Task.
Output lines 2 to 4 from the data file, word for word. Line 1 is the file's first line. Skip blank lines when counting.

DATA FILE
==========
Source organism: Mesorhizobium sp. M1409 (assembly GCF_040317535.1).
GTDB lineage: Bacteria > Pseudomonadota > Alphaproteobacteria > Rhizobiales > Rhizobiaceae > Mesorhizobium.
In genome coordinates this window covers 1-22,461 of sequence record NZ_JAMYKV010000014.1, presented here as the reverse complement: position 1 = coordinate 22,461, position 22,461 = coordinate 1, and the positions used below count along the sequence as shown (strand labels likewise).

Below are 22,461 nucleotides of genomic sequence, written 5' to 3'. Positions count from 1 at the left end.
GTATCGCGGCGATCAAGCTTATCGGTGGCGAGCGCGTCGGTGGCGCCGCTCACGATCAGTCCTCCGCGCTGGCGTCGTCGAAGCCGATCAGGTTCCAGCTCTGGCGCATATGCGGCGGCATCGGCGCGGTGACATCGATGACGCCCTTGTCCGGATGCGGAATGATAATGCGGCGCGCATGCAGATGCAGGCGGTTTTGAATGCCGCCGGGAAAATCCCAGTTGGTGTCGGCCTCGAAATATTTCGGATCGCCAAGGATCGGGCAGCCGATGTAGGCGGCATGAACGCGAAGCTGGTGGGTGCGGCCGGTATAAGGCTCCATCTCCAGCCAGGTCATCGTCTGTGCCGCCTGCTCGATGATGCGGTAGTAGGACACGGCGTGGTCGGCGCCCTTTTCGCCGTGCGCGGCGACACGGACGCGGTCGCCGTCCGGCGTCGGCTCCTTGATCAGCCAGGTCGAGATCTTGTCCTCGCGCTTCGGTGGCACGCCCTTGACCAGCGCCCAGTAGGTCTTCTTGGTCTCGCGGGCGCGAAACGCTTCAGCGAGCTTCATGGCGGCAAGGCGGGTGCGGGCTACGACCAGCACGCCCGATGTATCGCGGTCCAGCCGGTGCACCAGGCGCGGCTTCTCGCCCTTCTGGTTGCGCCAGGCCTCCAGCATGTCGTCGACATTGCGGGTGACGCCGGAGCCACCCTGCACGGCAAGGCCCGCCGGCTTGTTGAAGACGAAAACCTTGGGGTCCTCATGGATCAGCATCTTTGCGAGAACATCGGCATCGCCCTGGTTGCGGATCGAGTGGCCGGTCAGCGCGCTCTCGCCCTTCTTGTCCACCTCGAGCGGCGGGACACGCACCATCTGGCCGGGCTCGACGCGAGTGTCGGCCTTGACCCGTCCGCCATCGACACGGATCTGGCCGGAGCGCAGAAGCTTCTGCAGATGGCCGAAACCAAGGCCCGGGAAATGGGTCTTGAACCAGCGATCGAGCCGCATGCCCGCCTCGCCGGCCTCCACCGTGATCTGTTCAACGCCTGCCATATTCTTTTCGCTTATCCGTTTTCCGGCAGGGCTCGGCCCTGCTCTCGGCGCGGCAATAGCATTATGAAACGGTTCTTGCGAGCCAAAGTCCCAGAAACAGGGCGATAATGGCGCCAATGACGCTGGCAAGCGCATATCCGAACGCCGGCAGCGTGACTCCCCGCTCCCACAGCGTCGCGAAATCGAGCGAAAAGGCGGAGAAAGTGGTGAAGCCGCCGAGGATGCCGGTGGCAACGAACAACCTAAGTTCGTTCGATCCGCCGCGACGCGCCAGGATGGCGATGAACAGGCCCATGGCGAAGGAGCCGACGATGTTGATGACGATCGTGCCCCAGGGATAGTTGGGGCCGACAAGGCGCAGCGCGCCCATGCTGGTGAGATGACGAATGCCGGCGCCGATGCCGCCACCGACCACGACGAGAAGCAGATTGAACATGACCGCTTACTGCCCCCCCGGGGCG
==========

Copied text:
GTDB lineage: Bacteria > Pseudomonadota > Alphaproteobacteria > Rhizobiales > Rhizobiaceae > Mesorhizobium.
In genome coordinates this window covers 1-22,461 of sequence record NZ_JAMYKV010000014.1, presented here as the reverse complement: position 1 = coordinate 22,461, position 22,461 = coordinate 1, and the positions used below count along the sequence as shown (strand labels likewise).

Below are 22,461 nucleotides of genomic sequence, written 5' to 3'. Positions count from 1 at the left end.